New York City, Water, and Resilience

I was never a New York native, but I did not feel entirely alien, either, when I returned for the first of four visits to the area in January 2013, following Superstorm Sandy. My father lived in Queens most of his life and left only when my mother, who was from Cleveland, insisted on moving. New York City was not to her liking, and she wanted to go home. But my paternal grandparents remained on Long Island until they died in the 1960s, and we often visited. I was born in Bayshore Hospital, one of seven that were evacuated during the storm. My father had told me about living through the “Long Island Express,” the famous 1938 hurricane that also swamped much of New England. I was not a total stranger. I was certainly aware of many of the cultural traits that make New Yorkers famous (or infamous), though I think some consist more of popular stereotype than reality. But there is a certain toughness that comes from living in the Big Apple, even if it’s different from the toughness I have learned from my eventual attachment to Chicago, the alleged “City of Big Shoulders.”

Hence, despite all the vulnerabilities connected with a city of eight million people that is nearly surrounded by water, I instinctively understood the connection of the city with the concept of resilience. The city has withstood more than Sandy—this was the site of the worst 9/11 attacks, after all—and responds well to challenges. There are no feet of clay; the foundation of Manhattan is bedrock. But any map of the city makes clear that every borough but the Bronx is an island, and even that is a peninsula surrounded by water on three sides.

What brought me to New York after Sandy was a decision by the American Planning Association to assist our New York Metro and New Jersey chapters in preparing their members and communities for the arduous task of post-disaster recovery. To be honest, ours was a contribution more of solidarity and expertise than of resources, which had to come from the massive allocations of federal funds used or distributed by federal agencies, led mostly by the Federal Emergency Management Agency (FEMA) and the U.S. Department of Housing and Urban Development (HUD). What mattered to our members was our presence, our ideas, and the time we spent preparing and delivering a series of training workshops in April 2013 on planning for post-disaster recovery. It is fair to say that, as manager of APA’s Hazards Planning Center and the ringleader of that training effort, Sandy recovery dominated my life for the first half of 2013. And this is all context for my observations in reviewing a relatively new book from Island Press, Prospects for Resilience: Insights from New York City’s Jamaica Bay, edited by Eric W. Sanderson, William D. Solecki, John R. Waldman, and Adam S. Parris. Contributors include biologists, geographers, and engineers, among others with a wide range of expertise that contributes to the book’s comprehensive approach. its utility is clearly greater for professional practitioners in planning, civil engineering, public administration, and allied fields, as well as for academic researchers, than for purely casual readers.

Map from Gateway National Park, National Park Service, website.

The book focuses specifically on Jamaica Bay, although New York City matters greatly as the municipal government making critical decisions that affect the bay’s resilience. Jamaica Bay, however, is an interesting case study of the intersection of geographic, ecological, industrial, and urban planning factors in both weakening and enhancing the overall resilience of a highly stressed water body and the urban neighborhoods that line its shores. The book’s most noteworthy feature is not any one approach to the subject of resilience for Jamaica Bay, but the way in which it seeks to cross disciplinary lines to undertake a thorough analysis of the prospects for building resilience in an area like Jamaica Bay. Researchers there may have much to share with those examining other ecologically challenged urban water bodies across the nation.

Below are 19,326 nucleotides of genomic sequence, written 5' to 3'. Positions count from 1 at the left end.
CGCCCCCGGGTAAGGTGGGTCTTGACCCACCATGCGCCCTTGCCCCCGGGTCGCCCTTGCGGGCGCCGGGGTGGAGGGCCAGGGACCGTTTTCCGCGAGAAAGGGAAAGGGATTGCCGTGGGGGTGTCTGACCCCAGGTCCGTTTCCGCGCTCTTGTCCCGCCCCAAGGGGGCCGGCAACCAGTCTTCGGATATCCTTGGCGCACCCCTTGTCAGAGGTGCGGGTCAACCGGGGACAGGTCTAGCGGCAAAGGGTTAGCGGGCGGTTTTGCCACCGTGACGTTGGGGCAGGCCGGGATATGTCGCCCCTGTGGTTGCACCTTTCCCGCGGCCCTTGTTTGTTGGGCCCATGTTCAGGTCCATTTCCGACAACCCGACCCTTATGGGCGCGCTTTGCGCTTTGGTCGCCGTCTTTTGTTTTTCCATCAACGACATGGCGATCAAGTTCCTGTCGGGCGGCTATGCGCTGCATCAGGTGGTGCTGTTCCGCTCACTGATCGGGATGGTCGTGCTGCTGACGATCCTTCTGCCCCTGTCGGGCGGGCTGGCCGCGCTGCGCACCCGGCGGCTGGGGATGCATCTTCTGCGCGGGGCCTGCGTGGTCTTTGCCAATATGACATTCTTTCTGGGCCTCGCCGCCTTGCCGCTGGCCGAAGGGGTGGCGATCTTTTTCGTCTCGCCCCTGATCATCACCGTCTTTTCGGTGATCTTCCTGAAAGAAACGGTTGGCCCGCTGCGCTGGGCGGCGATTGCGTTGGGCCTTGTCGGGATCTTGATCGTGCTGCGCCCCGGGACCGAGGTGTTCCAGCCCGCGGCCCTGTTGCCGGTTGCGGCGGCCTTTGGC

It is important to understand the geographic context of Jamaica Bay, an area familiar to most people (including many New Yorkers) primarily as the scenery below the airplane as it makes its descent into John F. Kennedy International Airport (JFK). The airport, in fact, has a significant impact on Jamaica Bay because it sits at the eastern end of the bay in Queens, the linchpin between the rest of Long Island and the Rockaways, a long, densely populated peninsula that stretches west from JFK and forms the southern boundary of the bay. That, in turn, means that the Rockaways, home to 180,000 people, is extremely vulnerable in a major storm like

Fire devastated Breezy Point during Hurricane Sandy in 2012. Cleanup lasted for months. Photos courtesy of James Rausse.

Sandy. The Rockaways suffered some of the worst damages from the storm, including a fire that tore through Breezy Point, destroying 130 homes. Because of its isolation at the end of the peninsula, and the storm surge that inundated it, it was impossible for fire trucks to respond to the conflagration. For those curious about the origins of a fire in the midst of a flood or hurricane, it is worth remembering that a surge of salt water can easily corrode and short out electrical wires, triggering sparks. Much of New York’s subway system, well designed to pump out normal stormwater, was shut down during Sandy for the same reason.

What makes Jamaica Bay matter enough to devote nearly 300 pages to the subject? It is a great laboratory for resilience. The dense urban development that surrounds the bay stresses the natural ecosystems of the bay, whose biological composition has changed radically over time. The late 19th century witnessed the growth of a viable fishing industry, including oyster harvests, but pollution from sewage disposal and industry brought that to a sudden halt by the 1920s. The same factors reduced the bay’s recreational potential as well. Only in the last few years have there been efforts to restore the oyster beds, but like most such efforts, they will require ongoing research and attention to succeed.